The "Pacification Industry" Comes to Chiapas

Sometimes the most seemingly innocuous “local” news reports are the ones that contain the seeds of the most profound global understanding. Such is the case with a May 8 report in the Mexican newspaper Excélsior detailing a meeting between a Mexican security official in the southern province of Chiapas (site of the famous popular rebellion led by the Zapatista Army of National Liberation) and a representative of the Israeli military.

April 15, 2013: A Day in Bombs

This article is not meant to disrespect the victims of the Boston Marathon bombings, nor is it meant to make light of the tragedy.  On the contrary, it is meant to honor the victims and give additional meaning to their deaths and injuries by placing them in a broader human context.    

The following is a list of news items published online during a (roughly) 24-hour period on/around April 15, 2013.  All concern bombings and explosions.  They are organized alphabetically by the locality in which the events took place.

WSF2013: Declaration of the Social Movements Assembly

Given the tremendous lack of media coverage of the World Social Forum, held this year in Tunisia, I am reprinting the March 29 Declaration of the Social Movements Assembly. It deserves to be circulated and discussed widely, and something tells me we can't rely on CNN or even MSNBC (which likes to "lean forward" but not nearly far enough to reach the WSF) to do the job.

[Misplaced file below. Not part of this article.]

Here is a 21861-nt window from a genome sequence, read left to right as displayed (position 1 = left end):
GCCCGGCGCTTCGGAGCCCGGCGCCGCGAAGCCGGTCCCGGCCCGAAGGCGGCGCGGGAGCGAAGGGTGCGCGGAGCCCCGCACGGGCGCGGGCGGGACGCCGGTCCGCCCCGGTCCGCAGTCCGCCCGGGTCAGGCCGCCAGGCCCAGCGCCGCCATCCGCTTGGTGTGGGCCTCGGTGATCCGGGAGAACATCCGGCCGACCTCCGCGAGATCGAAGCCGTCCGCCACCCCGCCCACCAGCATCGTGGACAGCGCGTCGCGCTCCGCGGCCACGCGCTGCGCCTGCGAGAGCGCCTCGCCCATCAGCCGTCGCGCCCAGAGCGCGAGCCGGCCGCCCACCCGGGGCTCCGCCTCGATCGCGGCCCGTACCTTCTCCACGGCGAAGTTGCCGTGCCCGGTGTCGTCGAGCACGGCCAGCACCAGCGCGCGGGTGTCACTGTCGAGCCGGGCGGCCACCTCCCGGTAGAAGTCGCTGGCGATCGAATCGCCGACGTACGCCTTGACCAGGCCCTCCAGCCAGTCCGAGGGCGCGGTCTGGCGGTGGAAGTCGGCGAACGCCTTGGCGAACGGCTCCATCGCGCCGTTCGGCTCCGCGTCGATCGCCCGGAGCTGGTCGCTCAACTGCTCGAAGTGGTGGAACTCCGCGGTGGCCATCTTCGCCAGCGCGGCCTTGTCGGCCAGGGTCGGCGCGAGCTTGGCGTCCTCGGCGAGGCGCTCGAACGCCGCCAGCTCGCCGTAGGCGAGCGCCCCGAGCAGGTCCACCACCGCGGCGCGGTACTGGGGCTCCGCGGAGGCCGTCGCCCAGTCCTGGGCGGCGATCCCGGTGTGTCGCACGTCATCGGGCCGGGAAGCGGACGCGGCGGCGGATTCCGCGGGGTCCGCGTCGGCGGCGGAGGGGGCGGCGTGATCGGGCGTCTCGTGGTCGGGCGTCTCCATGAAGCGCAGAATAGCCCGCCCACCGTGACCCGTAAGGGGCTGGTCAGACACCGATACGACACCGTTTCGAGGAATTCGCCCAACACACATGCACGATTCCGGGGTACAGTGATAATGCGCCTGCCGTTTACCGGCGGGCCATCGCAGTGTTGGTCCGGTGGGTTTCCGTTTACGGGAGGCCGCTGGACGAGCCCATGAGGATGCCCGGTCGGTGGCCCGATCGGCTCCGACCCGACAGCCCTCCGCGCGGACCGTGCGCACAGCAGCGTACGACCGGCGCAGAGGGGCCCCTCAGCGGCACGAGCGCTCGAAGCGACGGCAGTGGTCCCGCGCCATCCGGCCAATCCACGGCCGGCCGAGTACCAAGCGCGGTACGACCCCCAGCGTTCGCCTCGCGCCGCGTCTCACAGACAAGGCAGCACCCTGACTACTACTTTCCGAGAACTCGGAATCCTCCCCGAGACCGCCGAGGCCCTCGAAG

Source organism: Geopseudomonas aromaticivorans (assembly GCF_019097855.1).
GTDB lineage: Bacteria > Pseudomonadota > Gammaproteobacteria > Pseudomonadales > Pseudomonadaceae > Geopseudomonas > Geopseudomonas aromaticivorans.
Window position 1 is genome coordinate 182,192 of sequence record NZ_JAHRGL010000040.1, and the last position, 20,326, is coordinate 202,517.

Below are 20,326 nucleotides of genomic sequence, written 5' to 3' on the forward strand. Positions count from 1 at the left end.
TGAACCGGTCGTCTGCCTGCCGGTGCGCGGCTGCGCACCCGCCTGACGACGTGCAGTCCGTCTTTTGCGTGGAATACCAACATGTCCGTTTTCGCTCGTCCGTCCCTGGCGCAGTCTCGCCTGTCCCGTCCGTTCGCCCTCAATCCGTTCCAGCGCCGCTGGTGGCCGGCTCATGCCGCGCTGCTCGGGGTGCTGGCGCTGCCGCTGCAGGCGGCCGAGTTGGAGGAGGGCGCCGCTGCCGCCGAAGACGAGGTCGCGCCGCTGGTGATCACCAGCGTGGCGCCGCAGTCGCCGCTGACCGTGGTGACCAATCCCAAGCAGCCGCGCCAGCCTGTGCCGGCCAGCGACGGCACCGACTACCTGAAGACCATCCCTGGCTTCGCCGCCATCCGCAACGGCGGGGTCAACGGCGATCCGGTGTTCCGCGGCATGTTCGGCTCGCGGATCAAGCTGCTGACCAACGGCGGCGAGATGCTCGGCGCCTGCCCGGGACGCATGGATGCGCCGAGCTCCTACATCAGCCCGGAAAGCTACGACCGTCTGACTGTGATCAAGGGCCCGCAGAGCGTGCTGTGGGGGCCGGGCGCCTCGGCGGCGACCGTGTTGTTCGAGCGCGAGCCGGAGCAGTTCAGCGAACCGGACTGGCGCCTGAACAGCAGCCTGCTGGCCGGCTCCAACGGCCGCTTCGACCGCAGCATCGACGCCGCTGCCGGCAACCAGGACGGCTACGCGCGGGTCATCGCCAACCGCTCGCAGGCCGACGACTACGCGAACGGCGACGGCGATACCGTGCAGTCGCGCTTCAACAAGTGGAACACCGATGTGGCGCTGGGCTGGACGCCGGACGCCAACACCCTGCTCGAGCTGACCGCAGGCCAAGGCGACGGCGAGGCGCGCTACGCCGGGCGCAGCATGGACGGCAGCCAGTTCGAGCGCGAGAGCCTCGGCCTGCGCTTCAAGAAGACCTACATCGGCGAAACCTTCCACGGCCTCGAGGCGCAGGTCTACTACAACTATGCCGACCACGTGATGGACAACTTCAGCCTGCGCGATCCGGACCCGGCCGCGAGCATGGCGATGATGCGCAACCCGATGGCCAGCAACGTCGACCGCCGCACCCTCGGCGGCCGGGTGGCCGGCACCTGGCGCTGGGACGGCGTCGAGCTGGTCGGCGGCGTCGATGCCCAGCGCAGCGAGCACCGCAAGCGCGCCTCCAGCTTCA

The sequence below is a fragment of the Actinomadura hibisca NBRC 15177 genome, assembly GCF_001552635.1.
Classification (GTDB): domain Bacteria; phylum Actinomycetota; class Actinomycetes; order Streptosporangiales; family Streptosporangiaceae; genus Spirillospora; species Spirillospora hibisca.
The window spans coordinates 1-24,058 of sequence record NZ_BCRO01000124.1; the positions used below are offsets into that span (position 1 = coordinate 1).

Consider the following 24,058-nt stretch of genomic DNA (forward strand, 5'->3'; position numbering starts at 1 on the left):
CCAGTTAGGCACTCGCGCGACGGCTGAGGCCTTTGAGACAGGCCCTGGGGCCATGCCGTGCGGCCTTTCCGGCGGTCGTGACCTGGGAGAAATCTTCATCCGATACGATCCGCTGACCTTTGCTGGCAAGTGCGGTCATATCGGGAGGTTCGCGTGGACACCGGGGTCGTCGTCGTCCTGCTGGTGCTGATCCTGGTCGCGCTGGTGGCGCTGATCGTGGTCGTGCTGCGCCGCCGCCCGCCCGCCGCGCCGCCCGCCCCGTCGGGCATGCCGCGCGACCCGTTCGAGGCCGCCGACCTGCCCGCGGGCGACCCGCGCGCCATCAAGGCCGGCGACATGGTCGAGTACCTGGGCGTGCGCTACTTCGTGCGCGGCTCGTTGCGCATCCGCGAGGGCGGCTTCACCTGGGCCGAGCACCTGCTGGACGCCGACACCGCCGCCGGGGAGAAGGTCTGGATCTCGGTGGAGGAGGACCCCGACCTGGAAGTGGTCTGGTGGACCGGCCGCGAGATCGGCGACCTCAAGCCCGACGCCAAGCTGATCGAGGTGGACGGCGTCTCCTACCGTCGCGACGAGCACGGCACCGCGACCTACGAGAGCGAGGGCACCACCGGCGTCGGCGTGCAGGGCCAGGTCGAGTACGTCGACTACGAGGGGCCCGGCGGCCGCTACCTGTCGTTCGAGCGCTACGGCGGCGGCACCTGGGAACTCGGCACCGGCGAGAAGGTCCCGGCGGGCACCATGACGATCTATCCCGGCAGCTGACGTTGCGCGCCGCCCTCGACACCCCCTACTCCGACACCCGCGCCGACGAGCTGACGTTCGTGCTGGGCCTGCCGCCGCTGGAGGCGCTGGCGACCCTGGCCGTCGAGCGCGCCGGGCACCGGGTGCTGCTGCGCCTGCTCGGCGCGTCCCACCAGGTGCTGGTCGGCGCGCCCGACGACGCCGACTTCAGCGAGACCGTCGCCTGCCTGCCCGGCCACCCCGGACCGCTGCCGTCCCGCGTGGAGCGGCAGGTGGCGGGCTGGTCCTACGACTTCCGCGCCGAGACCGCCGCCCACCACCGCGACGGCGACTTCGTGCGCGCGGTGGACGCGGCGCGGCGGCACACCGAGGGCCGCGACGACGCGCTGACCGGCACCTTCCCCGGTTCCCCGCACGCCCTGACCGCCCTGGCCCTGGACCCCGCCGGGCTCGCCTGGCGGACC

Declaration of the Social Movements Assembly – World Social Forum 2013 - 29 March 2013, Tunisia

As the Social Movements Assembly of the World Social Forum of Tunisia, 2013, we are gathered here to affirm the fundamental contribution of peoples of Maghreb-Mashrek (from North Africa to the Middle East), in the construction of human civilization. We affirm that decolonization for oppressed peoples remains for us, the social movements of the world, a challenge of the greatest importance.

The Other New Jim Crow? (UPDATED)

Ask anyone you know: when you hear the phrase “segregated buses,” what comes to mind?  Most people will respond by referring to the racist laws that prevailed in the southern United States during the infamous Jim Crow era that lasted (formally) until the mid-1960s.  While these laws affected many different aspects of people’s everyday lives, the racial segregation of public buses remains one of the best-known aspects of the Jim Crow era thanks to the efforts of courageous civil rights activists like Rosa Parks, who was recently honored with a statue at the U.S. Capitol building in Washington, DC.  Coinciding with the 100th anniversary of Parks’ birth, the unveiling of the statue appeared to mark a recognition that the days of segregated buses are now firmly part of “history.” Or are they? 

Guest Blog: The Execution of Christopher Dorner

I am reprinting the following piece originally published today by Counterpunch, with permission, because it gets at some very important issues about structures of violence that resonate not only throughout the U.S., but also in Palestine (the normal topic of this blog).  One of the authors, George Ciccariello-Maher, is a St.